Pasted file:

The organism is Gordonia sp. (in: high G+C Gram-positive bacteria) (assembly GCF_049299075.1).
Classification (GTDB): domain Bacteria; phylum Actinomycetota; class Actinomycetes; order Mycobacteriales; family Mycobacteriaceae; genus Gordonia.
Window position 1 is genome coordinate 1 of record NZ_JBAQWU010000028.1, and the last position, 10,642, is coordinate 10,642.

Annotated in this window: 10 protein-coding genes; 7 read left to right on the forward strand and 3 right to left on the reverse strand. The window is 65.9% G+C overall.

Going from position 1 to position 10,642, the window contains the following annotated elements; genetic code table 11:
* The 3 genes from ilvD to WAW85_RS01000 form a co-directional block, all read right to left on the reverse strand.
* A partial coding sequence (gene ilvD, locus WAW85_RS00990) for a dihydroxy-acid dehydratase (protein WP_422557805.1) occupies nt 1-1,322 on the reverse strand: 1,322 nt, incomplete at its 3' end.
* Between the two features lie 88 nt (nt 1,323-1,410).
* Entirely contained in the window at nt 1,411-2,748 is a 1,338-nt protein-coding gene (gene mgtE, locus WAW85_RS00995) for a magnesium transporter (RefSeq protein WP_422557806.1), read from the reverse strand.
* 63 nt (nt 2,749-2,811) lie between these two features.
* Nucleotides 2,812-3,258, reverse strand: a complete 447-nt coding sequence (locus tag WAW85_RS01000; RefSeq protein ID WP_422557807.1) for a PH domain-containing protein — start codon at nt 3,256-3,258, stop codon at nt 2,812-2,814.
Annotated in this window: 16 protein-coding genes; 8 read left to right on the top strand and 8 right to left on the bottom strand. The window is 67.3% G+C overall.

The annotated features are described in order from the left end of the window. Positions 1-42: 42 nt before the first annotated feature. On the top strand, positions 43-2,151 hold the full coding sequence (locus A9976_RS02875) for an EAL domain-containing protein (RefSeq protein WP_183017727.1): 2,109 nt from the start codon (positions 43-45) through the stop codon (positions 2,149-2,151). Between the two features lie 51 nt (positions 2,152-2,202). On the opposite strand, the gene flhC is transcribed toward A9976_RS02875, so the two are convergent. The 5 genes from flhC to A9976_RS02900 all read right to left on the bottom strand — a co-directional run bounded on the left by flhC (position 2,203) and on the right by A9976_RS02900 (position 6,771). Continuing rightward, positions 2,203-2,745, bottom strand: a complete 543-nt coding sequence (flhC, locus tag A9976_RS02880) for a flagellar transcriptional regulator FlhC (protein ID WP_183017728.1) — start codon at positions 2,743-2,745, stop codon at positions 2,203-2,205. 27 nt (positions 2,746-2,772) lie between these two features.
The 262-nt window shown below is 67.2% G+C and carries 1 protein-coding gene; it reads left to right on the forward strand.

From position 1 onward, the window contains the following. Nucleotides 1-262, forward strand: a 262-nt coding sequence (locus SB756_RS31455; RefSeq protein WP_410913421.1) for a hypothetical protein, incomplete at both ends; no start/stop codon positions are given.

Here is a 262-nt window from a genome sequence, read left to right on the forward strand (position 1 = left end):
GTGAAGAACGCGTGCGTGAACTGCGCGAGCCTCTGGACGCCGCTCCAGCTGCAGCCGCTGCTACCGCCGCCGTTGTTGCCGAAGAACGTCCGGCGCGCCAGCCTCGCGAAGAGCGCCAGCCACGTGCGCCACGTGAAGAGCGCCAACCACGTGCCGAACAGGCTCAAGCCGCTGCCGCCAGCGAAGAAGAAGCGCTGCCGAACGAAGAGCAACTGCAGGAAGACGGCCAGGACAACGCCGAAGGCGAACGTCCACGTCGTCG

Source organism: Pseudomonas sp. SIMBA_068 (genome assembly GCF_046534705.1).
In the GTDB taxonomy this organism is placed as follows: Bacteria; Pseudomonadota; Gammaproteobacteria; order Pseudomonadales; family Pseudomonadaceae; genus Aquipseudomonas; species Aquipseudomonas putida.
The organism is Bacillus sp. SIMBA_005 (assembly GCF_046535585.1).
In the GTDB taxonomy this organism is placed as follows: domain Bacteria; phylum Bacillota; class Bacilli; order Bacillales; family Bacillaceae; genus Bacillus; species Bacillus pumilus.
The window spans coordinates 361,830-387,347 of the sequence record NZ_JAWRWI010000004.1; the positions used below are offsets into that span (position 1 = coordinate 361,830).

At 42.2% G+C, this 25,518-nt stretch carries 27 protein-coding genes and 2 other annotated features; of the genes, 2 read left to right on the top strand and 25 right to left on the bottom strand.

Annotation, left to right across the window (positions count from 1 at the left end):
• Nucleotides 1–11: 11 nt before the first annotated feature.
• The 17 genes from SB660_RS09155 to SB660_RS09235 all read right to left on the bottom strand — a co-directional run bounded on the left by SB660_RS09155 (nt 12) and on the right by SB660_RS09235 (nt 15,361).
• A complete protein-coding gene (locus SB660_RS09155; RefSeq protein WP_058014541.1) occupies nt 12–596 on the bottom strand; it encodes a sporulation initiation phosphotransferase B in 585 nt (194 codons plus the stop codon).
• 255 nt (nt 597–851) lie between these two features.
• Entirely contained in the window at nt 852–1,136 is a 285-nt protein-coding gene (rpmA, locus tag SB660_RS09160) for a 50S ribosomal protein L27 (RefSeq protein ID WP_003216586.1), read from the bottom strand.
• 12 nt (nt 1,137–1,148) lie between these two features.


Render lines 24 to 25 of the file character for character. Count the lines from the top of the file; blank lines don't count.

Annotation, left to right across the window (positions count from 1 at the left end):
• Nucleotides 1–11: 11 nt before the first annotated feature.